“The exclusionary rule is an essential tool for enforcing the meaning of the Fourth Amendment and discouraging law enforcement officers from trampling on constitutional rights. The rule has been roundly criticized, but survives as demonstrated in the majority and dissenting opinions in Utah v Strieff, 579 US 232; 136 S Ct 2056; 195 L Ed 2d 400 (2016). Here, the object of the state officials who allegedly violated the Maxons’ rights was not to penalize the Maxons, but to abate a nuisance through the operation of equitable remedies. The proceedings are remedial, not punitive. The exclusionary rule was not intended to operate in this arena, and serves no valuable function.”

Does this mean that drone intrusion will now become commonplace in zoning enforcement? Maybe is the answer. The reason it is maybe is that the Court in the majority opinion pointed out that the aggrieved property owner did have recourse to right the wrong. It said:

“Finally, the Maxons have a powerful remedy for the alleged violation of their Fourth Amendment rights—a civil lawsuit sounding in constitutional tort. See Bauserman v Unemployment Ins Agency, ___ Mich ___; ___ NW2d ___ (2022) (Docket No. 160813). In a criminal case, application of the exclusionary rule both punishes and penalizes the police. It also benefits the defendant, often by erasing the evidence needed to prosecute. A civil action for damages resulting from a constitutional violation also punishes and penalizes, achieving deterrence. We therefore respectfully disagree with our dissenting colleague that application of the exclusionary rule in this case is necessary to achieve deterrence. The social cost of excluding evidence in a case such as this would be substantial, however, as a public nuisance would potentially remain unabated and incapable of its own remedy.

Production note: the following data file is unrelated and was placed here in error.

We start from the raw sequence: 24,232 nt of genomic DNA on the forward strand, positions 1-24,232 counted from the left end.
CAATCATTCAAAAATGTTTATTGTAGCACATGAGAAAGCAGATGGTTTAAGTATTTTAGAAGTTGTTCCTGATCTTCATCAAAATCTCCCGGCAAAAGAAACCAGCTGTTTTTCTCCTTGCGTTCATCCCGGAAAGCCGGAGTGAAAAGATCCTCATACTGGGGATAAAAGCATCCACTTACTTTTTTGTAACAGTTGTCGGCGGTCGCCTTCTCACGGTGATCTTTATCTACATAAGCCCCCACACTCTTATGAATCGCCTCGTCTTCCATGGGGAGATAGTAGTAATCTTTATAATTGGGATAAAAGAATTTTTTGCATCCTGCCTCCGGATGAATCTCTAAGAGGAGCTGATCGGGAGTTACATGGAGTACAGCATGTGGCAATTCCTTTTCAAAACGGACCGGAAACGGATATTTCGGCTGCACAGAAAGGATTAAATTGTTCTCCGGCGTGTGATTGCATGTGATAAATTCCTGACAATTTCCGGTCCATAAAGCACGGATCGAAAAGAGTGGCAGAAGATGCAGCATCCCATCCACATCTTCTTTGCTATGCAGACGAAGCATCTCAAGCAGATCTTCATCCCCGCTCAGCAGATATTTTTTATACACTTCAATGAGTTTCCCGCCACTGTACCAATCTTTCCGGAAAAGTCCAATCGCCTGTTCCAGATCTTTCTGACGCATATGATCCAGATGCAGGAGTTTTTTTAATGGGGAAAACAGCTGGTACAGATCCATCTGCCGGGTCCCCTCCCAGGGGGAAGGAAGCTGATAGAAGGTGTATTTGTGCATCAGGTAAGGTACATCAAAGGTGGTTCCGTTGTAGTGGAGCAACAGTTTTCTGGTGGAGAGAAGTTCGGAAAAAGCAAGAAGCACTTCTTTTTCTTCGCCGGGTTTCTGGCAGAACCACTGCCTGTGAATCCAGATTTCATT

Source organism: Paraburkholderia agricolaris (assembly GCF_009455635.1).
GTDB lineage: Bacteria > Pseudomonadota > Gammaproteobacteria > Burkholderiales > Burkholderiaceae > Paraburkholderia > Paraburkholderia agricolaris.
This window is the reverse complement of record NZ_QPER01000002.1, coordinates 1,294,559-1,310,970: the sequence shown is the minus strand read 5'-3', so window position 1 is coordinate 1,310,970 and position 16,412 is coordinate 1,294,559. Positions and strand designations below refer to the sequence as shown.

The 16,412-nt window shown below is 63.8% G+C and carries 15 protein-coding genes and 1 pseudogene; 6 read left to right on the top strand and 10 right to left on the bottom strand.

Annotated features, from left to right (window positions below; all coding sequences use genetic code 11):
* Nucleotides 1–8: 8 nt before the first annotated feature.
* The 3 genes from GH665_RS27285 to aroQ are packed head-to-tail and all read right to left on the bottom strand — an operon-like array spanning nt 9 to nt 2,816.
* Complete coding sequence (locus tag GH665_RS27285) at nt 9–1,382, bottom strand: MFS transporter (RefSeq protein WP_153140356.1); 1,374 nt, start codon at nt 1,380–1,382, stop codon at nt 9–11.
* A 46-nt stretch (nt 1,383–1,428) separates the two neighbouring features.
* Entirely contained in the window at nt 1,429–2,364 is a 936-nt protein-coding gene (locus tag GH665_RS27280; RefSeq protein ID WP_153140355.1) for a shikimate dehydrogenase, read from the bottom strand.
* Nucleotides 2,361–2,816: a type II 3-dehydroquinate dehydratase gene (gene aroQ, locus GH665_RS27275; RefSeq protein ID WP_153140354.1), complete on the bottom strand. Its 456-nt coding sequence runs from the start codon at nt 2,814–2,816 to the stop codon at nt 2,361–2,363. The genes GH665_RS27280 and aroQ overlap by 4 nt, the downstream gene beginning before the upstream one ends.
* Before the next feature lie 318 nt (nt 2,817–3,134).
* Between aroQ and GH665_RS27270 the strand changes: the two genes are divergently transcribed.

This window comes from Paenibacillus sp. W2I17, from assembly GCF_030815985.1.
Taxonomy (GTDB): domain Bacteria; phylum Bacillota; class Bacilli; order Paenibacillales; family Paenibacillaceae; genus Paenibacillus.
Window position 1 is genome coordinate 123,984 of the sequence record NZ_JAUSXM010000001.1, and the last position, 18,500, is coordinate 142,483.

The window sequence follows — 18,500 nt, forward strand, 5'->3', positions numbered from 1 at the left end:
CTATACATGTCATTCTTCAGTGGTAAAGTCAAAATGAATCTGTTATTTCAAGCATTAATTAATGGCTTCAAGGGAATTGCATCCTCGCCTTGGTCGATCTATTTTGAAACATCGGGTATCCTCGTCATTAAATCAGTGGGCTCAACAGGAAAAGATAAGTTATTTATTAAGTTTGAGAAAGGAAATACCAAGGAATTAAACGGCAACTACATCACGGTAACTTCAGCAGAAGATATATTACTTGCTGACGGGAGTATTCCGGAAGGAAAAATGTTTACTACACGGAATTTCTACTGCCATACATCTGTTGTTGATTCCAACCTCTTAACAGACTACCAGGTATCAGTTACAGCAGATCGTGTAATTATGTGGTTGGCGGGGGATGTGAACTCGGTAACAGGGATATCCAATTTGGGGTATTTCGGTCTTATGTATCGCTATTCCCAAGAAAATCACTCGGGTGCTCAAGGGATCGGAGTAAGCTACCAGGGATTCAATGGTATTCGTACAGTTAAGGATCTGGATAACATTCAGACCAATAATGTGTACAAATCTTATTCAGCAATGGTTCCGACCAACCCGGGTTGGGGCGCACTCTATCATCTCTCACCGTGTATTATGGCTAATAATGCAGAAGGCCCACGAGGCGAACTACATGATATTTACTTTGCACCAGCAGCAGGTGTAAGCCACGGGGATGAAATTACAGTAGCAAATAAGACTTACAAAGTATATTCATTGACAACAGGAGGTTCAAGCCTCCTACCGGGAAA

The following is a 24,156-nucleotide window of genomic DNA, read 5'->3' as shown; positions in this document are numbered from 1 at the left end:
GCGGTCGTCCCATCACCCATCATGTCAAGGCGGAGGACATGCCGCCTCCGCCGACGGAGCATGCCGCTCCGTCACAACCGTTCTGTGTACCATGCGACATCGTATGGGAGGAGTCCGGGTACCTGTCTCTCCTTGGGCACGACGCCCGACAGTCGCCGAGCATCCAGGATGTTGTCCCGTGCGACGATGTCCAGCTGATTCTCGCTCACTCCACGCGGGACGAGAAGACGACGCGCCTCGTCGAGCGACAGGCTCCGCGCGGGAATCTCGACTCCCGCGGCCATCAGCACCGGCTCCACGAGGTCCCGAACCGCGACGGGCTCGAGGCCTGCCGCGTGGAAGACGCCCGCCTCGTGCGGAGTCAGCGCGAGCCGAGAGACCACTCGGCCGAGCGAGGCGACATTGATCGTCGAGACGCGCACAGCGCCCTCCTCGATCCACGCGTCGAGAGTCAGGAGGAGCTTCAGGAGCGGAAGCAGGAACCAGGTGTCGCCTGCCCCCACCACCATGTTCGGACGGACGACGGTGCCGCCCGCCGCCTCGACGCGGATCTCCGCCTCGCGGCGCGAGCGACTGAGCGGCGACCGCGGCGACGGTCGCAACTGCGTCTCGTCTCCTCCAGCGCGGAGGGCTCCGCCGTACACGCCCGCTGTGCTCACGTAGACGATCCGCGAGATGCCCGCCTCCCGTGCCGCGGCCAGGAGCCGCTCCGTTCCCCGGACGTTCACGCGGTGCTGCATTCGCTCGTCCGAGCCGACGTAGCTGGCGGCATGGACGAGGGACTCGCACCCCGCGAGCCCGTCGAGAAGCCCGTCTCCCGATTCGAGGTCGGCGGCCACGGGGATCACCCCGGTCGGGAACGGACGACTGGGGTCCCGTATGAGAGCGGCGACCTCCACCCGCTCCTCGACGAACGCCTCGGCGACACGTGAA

The township may have won the day, but they may find themselves on the short end of a civil suit for a constitutional tort. And, they did not even convince the entire panel of the Court of Appeals. Judge Kathleen Jansen said in her dissenting conclusion:

“I would look beyond the Fourth Amendment, and thus the lack of guidance from the United States Supreme Court regarding application of the exclusionary rule in this situation, and declare that suppression is the proper remedy in this case pursuant to Const 1963, art 1, § 11. I would reverse the trial court order denying defendants’ motion to suppress evidence, and remand for entry of an order suppressing all photographs taken of defendants’ property from a drone.”

To me personally, it seems wrong that a government entity can be rewarded for knowingly violating a citizen’s constitutional rights by permitting use of the illegally obtained information against that citizen. The citizen, in my opinion should not have to resort to an expensive and uncertain civil suit in hopes of recovering for the wrong committed. This is especially so when that would be unnecessary if the government would follow the law. How is a violation of the law to stop a violation of the law justified? I align more with the minority than the majority on this one … but the precedent says you can use drone surveillance if you are willing to risk a civil suit for constitutional torts.